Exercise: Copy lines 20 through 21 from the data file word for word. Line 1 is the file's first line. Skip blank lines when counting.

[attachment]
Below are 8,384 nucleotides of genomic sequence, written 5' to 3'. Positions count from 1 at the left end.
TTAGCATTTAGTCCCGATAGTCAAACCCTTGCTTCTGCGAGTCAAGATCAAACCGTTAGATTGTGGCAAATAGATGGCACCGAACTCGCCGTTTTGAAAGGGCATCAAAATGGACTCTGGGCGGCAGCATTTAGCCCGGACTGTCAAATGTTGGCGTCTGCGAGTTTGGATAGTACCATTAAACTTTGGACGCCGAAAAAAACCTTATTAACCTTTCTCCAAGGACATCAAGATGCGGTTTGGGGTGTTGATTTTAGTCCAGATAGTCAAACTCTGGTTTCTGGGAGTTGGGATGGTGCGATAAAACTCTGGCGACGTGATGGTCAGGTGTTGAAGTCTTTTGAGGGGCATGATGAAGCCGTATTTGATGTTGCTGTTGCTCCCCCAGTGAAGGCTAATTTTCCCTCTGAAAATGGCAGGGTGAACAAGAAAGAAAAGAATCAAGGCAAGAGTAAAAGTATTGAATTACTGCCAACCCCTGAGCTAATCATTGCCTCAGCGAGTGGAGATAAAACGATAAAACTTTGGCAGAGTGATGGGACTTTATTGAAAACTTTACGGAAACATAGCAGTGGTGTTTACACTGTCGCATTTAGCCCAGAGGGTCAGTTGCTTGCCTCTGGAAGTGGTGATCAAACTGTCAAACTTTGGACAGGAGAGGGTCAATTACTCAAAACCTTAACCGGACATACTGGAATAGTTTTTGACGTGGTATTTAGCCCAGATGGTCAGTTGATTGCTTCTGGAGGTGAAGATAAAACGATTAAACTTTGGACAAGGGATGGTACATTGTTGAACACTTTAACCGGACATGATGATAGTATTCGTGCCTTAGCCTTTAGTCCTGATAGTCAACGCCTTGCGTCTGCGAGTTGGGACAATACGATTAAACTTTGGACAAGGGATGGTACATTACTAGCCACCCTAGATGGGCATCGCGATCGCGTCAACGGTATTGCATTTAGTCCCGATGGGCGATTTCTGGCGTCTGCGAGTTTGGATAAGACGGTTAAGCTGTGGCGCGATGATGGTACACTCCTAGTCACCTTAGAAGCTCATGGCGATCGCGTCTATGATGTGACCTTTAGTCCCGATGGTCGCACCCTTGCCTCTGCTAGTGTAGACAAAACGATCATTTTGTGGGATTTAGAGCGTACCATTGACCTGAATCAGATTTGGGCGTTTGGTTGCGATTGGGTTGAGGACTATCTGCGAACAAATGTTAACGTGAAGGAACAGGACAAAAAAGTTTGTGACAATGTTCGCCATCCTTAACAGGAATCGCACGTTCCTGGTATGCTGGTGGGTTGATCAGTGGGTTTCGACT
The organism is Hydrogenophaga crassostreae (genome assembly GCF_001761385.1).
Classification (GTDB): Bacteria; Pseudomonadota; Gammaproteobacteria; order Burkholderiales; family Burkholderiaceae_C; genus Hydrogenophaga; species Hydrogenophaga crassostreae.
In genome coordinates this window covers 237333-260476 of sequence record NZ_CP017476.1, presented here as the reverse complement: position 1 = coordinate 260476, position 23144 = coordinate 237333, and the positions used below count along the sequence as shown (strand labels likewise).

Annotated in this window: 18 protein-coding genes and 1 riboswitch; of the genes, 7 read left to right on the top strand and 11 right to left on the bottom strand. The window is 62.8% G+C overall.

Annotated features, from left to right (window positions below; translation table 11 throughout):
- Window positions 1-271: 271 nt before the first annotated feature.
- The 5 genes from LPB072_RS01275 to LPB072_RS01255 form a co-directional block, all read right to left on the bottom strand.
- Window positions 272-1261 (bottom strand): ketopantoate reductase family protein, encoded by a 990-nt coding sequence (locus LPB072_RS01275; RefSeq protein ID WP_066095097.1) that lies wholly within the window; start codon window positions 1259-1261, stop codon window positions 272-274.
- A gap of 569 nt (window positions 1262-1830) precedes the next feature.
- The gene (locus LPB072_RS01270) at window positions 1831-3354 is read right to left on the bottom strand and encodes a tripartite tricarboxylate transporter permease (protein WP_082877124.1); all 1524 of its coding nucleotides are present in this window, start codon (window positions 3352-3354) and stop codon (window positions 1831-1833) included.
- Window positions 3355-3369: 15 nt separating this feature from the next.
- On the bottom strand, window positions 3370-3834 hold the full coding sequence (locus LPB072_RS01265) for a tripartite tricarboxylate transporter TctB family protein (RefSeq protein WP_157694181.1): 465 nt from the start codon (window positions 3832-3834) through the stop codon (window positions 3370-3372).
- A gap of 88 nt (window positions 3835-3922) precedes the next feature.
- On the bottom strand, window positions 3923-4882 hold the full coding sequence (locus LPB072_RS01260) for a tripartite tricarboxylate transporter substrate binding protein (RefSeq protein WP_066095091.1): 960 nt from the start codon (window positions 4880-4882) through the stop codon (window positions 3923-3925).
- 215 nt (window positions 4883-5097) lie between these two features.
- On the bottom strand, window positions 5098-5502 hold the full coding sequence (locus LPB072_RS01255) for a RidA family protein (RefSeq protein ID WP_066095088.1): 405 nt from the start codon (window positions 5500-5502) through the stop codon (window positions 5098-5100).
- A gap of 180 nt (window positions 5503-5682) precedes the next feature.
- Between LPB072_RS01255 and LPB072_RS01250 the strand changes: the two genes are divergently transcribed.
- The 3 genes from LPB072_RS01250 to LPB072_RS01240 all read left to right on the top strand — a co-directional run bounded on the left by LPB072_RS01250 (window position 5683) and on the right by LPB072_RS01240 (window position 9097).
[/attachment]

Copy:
- Between LPB072_RS01255 and LPB072_RS01250 the strand changes: the two genes are divergently transcribed.
- The 3 genes from LPB072_RS01250 to LPB072_RS01240 all read left to right on the top strand — a co-directional run bounded on the left by LPB072_RS01250 (window position 5683) and on the right by LPB072_RS01240 (window position 9097).